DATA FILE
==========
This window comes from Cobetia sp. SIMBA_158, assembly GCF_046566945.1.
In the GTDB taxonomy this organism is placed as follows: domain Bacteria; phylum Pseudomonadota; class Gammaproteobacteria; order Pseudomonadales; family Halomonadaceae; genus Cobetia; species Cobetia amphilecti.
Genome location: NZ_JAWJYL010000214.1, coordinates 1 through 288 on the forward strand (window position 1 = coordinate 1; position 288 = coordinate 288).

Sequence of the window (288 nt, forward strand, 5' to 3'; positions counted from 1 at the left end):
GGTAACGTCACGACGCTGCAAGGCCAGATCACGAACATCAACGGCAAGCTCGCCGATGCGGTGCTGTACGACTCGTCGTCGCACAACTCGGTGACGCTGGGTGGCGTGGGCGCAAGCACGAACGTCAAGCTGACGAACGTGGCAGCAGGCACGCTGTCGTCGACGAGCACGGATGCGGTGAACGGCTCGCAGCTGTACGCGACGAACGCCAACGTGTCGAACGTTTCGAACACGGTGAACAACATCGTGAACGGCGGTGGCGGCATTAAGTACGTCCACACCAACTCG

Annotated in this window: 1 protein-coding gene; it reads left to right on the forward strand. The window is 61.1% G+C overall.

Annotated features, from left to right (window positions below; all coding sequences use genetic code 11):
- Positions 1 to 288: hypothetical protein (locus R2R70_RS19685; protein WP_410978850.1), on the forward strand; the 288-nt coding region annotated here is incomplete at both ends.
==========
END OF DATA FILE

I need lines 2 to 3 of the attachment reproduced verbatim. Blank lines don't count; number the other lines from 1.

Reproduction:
In the GTDB taxonomy this organism is placed as follows: domain Bacteria; phylum Pseudomonadota; class Gammaproteobacteria; order Pseudomonadales; family Halomonadaceae; genus Cobetia; species Cobetia amphilecti.
Genome location: NZ_JAWJYL010000214.1, coordinates 1 through 288 on the forward strand (window position 1 = coordinate 1; position 288 = coordinate 288).